Once you view the photo, check that it is level by looking at a background building or the runway itself as a kind of spirit level. If not rotate in your editing program before uploading.

Although we are nowhere near as fussy about this problem as certain other sites any photos clearly not level will be rejected.

example photo
Posted PhotoRejected Photo.

example photo
Posted PhotoAccepted Photo.

Sharpen The Picture

Resizing any photo from the 8MP+ size the camera takes it at to a smaller size such as 1280x853 pixels to display on a monitor will naturally lose a lot of the sharpness within the photo. Its therefore important to get this back with your editing program. However, don't use the sharpen option but instead use the unsharp mask option that most good photo editors will have.
You can try changing the options given within the unsharp mask settings, the values I find work best for me on screen size image are:

Radius: 0.2
Threshold: 0
Amount: Vary to suit the image

Be careful not to oversharpen though. Once you start to see jagged edges on any line that is not purely vertical or horizontal then you have gone too far and oversharpened the image.

example photo
Posted PhotoUnsharpened Image.

example photo
Posted PhotoSharpened Image.

Remove Marks From The Photo

It is important the image stays clear from unwanted marks and dust spots.

Dust marks are probably the biggest problem with digital SLR cameras. Because the same sensor stays in place and takes all of the shots, any digital SLR camera will gain dust on the sensor and you will always get shots with visible dust marks on the image. These will be most noticeable on a less busy background such as a clear blue sky but you may also notice them within cloud patterns.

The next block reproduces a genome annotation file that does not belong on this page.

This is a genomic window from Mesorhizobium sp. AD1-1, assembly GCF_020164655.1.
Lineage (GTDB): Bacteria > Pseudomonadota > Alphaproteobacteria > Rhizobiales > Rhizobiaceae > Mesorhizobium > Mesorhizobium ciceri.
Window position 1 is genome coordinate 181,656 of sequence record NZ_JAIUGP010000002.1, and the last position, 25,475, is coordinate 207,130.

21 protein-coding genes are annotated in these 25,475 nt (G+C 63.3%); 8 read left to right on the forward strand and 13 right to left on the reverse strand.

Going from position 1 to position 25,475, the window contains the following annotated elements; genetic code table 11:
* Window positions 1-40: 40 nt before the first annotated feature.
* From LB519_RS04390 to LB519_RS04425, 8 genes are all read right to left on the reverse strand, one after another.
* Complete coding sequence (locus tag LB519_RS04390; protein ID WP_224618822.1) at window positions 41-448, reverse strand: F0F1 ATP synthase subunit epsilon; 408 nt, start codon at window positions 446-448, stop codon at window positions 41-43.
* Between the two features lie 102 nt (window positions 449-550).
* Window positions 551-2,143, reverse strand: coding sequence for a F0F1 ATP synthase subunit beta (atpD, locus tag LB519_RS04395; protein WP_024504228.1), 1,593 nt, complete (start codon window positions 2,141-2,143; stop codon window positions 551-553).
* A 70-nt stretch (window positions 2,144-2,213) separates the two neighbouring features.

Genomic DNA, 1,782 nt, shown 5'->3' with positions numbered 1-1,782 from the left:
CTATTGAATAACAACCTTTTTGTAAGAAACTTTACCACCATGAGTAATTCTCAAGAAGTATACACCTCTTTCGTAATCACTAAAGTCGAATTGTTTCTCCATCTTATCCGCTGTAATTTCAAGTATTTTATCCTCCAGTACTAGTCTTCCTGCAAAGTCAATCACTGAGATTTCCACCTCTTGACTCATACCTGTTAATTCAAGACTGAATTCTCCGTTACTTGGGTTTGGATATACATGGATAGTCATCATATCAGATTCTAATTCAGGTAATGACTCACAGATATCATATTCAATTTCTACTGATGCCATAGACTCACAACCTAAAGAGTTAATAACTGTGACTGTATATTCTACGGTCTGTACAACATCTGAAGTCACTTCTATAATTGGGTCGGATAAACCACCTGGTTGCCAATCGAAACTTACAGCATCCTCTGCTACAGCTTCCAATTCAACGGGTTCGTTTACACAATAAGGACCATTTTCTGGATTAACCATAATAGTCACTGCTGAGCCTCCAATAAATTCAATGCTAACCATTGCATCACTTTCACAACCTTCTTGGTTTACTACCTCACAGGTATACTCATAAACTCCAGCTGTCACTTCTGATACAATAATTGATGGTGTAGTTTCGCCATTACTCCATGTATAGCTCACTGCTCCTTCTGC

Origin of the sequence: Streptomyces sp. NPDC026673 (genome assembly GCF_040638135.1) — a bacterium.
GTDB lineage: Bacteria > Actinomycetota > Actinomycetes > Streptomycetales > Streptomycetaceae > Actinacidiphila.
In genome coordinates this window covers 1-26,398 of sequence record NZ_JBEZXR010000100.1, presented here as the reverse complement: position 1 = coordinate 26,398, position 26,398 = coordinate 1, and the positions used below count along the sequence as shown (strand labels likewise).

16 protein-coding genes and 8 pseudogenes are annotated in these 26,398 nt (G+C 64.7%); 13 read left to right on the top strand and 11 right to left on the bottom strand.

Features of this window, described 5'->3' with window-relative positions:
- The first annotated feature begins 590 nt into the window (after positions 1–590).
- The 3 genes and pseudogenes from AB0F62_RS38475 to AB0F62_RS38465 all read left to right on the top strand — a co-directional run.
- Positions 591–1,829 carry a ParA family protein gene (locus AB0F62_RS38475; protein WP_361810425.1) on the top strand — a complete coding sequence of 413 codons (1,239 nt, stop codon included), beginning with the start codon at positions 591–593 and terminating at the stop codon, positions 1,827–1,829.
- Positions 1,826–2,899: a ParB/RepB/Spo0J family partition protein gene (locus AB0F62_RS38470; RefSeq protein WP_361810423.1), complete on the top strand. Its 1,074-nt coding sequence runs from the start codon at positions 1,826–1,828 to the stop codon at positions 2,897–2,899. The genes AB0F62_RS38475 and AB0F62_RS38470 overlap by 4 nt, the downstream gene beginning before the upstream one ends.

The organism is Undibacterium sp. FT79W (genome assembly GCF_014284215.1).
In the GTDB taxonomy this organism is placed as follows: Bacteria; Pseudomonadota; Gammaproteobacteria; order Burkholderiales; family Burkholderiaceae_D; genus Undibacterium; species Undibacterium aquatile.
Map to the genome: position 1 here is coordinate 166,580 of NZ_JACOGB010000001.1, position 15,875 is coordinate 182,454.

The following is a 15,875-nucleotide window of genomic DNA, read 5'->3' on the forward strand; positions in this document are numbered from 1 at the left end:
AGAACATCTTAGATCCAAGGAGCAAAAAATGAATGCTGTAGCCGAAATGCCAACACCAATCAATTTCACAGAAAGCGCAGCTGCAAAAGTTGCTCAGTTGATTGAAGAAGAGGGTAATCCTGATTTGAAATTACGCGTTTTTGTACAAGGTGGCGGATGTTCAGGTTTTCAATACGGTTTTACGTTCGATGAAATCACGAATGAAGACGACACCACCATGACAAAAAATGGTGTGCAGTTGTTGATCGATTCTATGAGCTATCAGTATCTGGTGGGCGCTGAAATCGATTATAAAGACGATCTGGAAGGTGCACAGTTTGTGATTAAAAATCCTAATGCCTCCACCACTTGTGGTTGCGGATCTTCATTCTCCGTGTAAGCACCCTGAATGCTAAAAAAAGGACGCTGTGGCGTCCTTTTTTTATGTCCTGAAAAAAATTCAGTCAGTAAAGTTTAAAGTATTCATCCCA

The good news is that they are easy to remove. I usually use the "patch tool" within Photoshop. With the option set to "source" rather than destination you can select an area close to the dust spot and then drag the area over the dust spot before dropping it. The dust spot will be removed. Just a general tip to always try to select an area a bit larger than the spot its self and as close to the dust spot as possible. The photo on the left has a visible dust spot on the upper left section of the image.

It should also be noted that images with written text on will also be rejected.

example photo
Posted PhotoRejected Image

Other Tips

A few more processing tips:

Avoid getting people in your pics - especially recognisable faces. Unless you can specify that these people have given permission, they will be rejected.
Make sure the image is centered - Keep the aircraft centered in the frame both horizontally and vertically unless you are specifically trying to create an effect with your image.

A few tips for when taking your pics:
Use as low an ISO as possible - A higher ISO will degrade the quality of your image, in sunny weather pull your ISO down to 100 at the most.
Pan with the aircraft - When taking pics of moving aircraft make sure you keep the aircraft in the same position within the frame as it approaches and then "pan" (ie move your camera to follow the aircraft) as it passes you. This will ensure the aircraft is sharp, the important subject of the image.
Background blur is good! Afterall the aircraft is moving and the blur of the background lets people see that from within a static image. Try using a slow shutter speed when taking the pic, very difficult to acheive a sharp aircraft and blurry background on a moving aircraft but nice pics when it works!

This article isn't meant as an in-depth guide to photography, more a few tips on how to improve your pictures and maximise your acceptance rate on the site.
You can discuss these tips and this article in our photography forum